P17 Geographies of nature – understanding, sense making, knowledge making
Scientific research concerning nature–human relationship is a recurrent theme in the last few decades among many disciplines, producing various critical reflections and heated debates. Geographers have emphasized that our understanding of nature as a resource or as a physical phenomenon is excessively narrow, while environmental studies provide a promising interdisciplinary platform for connecting natural and social scientists. How our natural environment is socially constructed and locally perceived? What are the viable strategies for environmental resilience on different interconnected scales (local, regional, global)? How should we critically understand environmental governance in the reproduction of inequalities? This session invites papers dealing with various connecting questions, including the historically changing social constructions and representations of nature, the cultural and political roles of public attitudes towards the natural environment, the moral challenges of environmental conflicts, security and justice, the changing possibilities for environmental activism and grassroots movements, and the sustainable strategies of local cultures to resilience. Critical studies are also invited focusing on the shifting political economies of environmental governance and policy-making, nature-capital relations and the role of the social production of nature in reproducing social inequalities and underdevelopment, the financialization or commodication of nature (e.g. land grabs) under ecological regimes generating environmental crises, and recent controversies in environmental knowledge production (e.g. climate change).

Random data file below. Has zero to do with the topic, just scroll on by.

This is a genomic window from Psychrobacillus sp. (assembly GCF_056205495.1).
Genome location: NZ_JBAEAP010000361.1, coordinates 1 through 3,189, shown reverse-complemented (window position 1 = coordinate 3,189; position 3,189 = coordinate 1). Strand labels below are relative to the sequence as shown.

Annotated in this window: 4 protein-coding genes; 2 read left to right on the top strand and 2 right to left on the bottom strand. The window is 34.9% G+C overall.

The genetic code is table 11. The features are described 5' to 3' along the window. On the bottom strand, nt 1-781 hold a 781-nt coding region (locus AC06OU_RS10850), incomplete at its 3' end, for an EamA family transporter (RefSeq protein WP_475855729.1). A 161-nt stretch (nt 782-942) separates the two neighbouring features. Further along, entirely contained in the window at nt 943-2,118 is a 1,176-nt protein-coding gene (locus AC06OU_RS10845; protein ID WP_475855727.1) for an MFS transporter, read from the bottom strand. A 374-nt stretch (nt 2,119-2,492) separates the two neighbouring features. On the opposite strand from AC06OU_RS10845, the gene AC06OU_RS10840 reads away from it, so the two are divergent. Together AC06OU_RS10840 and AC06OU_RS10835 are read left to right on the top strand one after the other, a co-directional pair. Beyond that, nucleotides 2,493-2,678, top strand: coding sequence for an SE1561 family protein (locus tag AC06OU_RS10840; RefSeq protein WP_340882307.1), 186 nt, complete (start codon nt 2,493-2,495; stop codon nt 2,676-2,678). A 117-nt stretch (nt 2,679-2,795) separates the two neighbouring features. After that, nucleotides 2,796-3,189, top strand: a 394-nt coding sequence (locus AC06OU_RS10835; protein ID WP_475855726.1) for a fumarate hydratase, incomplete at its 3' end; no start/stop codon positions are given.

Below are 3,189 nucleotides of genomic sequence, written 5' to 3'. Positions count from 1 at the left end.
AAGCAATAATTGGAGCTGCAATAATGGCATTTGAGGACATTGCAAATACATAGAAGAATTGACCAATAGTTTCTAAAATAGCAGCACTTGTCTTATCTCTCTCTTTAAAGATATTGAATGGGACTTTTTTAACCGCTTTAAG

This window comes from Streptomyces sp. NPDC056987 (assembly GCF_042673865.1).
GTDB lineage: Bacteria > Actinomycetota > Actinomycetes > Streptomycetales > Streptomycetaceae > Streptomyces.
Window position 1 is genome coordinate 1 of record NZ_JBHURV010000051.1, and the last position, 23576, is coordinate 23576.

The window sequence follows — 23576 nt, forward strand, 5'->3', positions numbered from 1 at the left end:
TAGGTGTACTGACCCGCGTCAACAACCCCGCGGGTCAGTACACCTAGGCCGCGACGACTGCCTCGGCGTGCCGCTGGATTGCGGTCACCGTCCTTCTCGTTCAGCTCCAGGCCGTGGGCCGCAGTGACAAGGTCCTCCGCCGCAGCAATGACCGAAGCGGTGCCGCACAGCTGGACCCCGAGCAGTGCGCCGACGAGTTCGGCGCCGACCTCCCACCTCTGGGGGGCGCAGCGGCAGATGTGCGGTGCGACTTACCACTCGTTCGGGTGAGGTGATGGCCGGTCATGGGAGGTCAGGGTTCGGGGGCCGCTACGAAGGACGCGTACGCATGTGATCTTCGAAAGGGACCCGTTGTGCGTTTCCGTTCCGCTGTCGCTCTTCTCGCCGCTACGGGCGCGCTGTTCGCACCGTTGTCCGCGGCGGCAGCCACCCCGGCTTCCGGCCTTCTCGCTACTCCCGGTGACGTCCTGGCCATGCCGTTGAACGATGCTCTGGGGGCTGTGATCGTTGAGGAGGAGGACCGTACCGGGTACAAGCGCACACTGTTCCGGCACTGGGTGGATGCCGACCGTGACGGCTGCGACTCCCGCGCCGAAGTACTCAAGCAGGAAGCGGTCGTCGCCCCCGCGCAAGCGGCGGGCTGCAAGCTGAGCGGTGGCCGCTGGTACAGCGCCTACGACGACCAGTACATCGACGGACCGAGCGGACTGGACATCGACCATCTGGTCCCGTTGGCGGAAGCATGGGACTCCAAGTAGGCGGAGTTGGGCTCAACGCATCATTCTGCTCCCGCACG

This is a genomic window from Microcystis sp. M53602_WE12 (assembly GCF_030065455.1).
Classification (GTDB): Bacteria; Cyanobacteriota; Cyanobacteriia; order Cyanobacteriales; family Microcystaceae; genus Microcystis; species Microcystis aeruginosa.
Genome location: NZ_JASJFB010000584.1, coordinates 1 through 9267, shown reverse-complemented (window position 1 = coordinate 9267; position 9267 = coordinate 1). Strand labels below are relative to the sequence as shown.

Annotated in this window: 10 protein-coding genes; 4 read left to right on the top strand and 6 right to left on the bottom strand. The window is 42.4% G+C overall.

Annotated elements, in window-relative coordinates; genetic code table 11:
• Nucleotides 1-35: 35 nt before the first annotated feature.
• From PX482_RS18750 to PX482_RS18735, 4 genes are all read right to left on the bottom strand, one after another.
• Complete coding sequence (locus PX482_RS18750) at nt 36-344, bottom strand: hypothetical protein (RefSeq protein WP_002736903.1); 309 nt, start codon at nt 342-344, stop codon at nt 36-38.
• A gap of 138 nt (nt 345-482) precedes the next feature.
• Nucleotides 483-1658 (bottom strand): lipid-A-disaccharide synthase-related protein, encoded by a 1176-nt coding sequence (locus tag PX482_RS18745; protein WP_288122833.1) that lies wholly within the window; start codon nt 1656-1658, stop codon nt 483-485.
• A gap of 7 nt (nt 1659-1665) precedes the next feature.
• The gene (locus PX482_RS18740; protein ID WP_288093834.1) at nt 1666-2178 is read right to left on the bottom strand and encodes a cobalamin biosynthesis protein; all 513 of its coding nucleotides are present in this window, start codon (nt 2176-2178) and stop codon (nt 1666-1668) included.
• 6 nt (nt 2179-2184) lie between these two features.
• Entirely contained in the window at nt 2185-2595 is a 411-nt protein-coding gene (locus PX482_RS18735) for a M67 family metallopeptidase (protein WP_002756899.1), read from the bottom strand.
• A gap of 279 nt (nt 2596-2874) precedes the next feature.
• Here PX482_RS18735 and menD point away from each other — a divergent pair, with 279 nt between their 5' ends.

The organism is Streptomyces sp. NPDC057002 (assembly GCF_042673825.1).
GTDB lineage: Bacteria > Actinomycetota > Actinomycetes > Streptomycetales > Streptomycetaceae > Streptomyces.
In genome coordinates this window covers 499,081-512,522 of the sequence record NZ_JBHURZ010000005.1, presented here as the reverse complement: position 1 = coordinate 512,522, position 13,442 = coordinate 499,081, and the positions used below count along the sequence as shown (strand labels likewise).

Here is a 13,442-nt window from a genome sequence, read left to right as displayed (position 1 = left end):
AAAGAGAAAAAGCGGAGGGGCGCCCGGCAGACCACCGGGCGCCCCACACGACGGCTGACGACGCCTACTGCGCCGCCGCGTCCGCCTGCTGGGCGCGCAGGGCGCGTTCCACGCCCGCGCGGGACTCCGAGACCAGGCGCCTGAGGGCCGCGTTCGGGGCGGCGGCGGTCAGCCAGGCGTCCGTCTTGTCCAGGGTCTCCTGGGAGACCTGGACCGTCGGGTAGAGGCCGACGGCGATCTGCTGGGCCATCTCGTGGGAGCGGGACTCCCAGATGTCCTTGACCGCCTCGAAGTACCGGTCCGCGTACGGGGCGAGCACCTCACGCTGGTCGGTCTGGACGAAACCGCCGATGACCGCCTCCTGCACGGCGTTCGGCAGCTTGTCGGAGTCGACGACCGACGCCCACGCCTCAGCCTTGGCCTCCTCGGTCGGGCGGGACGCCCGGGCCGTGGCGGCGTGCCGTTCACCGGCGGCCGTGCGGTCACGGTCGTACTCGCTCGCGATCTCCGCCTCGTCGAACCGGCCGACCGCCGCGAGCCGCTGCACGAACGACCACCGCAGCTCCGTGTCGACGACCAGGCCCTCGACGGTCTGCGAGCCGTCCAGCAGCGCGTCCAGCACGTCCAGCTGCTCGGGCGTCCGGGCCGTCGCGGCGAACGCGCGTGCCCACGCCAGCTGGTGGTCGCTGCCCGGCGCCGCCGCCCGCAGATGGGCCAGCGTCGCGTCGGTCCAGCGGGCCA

- Social sustainability in Rome's natural protected areas: new perspective and methods *:
- (Re)producing power and expertise in Mexico’s forests: A critical look at early REDD+ initatives *:
- Environmental Governance of Recreational Hunting in Russia *:
- Spatial conflicts in a buffer zone of national park: a case study from Slowinski National Park (Northern Poland). *:
- Debates over nature: the question of environmental change in Hungarian science *:
- “Nature has gone wild” – perceptions of landscape changes in Hungary *, :